Reviewed by Kathleen Zelman on February 14, 2012
Marion Nestle, PhD, MPH, Paulette Goddard Professor, Nutritionist and Author, New York, NY.
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How do you view America's nutritional future?
I'm very optimistic, that the intense interest in nutrition and health by the public is going to lead to changes that will make it possible for people to eat more healthfully.
I see this great social movement going on, of people saying they're just not going to take having their food supply controlled by industry in this way and they want to have a say in it
and I think that's terrific.
How do you see that movement happening?
There is increasing recognition that marketing to children is not such a great idea. And that kids are extremely susceptible to food marketing and that has to stop.
And that doing something about food marketing and junk food in schools is something that is doable on a local level,
so that parents can go into a school and look at what their kids are eating and say no way, I'm not going to let my kids eat this junk, I want better food for my kids.
And in places where parents have taken this action, guess what? The food is better and the kids are eating it.
The kids are eating adult food, they're interested in food, they're learning about where food comes from, they're learning about why food is good for them, they like the way it tastes,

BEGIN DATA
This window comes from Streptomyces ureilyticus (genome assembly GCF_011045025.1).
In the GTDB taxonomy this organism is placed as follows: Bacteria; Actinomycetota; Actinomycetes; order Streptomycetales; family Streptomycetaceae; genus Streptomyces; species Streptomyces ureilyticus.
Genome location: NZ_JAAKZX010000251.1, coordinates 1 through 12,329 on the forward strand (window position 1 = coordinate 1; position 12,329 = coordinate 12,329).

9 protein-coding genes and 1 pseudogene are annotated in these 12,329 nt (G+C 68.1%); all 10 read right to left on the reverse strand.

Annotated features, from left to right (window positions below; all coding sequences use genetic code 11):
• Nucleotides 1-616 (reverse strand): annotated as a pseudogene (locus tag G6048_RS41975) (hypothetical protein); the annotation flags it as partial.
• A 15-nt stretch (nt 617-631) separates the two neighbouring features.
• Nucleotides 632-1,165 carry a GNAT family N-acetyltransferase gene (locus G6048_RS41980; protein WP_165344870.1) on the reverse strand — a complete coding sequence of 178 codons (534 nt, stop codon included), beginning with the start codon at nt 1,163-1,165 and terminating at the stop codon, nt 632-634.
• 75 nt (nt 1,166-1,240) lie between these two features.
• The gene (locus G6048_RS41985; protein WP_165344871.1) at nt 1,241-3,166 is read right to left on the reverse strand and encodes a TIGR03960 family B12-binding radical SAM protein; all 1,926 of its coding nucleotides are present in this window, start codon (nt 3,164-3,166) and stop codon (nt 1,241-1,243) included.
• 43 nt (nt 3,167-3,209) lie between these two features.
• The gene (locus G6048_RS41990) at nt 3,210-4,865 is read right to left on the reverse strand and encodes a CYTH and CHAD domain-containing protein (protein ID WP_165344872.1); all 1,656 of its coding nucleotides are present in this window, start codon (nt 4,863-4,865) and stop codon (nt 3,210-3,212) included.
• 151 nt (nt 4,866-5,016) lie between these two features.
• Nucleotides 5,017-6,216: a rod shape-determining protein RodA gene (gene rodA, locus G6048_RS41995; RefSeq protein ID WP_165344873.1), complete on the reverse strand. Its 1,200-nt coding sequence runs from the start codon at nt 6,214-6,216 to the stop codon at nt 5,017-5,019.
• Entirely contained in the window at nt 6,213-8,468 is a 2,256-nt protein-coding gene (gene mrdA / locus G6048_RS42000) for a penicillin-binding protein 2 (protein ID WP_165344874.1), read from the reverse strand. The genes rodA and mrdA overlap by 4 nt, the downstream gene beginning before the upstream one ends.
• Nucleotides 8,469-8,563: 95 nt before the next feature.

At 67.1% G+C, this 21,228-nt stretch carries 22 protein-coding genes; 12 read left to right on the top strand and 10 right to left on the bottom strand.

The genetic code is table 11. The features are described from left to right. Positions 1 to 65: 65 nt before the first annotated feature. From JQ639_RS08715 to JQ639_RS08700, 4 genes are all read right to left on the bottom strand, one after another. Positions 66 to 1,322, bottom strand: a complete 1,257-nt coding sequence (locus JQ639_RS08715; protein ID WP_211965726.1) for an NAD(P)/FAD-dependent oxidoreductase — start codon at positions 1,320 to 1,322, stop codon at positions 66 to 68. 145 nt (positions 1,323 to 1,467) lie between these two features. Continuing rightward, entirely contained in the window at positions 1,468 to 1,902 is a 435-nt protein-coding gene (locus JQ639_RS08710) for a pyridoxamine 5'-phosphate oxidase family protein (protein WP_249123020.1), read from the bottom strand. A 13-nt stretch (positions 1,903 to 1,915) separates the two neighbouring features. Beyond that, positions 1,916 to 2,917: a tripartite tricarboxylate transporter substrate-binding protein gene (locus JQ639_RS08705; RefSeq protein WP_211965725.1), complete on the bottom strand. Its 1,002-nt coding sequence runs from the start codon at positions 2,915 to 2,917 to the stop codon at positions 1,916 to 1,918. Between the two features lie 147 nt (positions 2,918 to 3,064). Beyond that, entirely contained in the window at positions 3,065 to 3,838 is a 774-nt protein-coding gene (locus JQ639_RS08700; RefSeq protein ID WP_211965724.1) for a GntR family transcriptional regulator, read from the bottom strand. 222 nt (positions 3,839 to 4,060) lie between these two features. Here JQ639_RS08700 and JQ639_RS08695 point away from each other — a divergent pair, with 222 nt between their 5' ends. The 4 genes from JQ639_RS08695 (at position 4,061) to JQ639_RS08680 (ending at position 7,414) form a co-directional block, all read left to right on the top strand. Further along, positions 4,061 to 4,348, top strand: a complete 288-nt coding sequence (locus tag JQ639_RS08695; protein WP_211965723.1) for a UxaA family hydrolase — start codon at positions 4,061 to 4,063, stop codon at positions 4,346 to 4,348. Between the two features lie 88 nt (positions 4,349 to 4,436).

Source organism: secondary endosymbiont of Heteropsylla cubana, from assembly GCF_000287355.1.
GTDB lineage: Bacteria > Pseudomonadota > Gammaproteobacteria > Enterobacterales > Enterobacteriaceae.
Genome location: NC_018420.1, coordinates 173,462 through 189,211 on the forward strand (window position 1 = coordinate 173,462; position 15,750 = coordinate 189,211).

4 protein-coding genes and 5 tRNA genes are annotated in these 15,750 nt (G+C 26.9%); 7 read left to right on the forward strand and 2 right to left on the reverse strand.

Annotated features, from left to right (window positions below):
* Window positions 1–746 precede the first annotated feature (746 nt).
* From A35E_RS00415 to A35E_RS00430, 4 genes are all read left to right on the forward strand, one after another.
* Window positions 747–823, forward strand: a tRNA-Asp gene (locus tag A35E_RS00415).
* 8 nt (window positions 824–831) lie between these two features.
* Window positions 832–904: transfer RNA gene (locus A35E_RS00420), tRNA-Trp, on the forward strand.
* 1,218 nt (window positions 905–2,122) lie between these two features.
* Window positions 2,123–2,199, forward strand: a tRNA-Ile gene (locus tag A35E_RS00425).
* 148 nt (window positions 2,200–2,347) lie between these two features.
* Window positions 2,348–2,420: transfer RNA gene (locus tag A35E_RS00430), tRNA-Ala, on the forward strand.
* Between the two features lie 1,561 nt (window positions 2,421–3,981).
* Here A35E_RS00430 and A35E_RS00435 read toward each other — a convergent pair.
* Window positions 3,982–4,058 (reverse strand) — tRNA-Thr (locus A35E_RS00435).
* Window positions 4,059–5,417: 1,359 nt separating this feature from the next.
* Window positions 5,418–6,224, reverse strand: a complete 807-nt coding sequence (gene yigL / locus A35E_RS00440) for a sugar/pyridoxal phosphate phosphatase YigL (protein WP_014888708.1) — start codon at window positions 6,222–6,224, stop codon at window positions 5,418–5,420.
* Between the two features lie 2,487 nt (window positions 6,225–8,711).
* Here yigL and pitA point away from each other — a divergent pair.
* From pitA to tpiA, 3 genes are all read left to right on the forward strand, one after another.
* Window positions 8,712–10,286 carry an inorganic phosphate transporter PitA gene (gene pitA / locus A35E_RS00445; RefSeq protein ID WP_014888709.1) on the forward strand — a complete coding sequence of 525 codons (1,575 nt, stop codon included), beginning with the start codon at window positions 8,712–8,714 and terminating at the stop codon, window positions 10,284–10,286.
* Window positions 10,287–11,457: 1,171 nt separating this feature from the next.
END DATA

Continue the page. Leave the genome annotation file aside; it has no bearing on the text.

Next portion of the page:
they're adventurous about the kinds of food they're eating, they're not stuck in the hamburger, hotdog, pizza, chicken nuggets rut, they're eating grownup food and are really interested in it.
They are learning how to cook. You go into a school like that and what's shocking about it is how normal it looks.
The kids have twenty minutes for lunch, they pick up a tray, they say I'll take that, that and that. They sit down, they eat it, they go back to class. It looks perfectly normal.
The teachers say the kids behave better, they're learning better, they show less signs of jumping off the walls after lunch. They're awake, they're alert, they're learning better.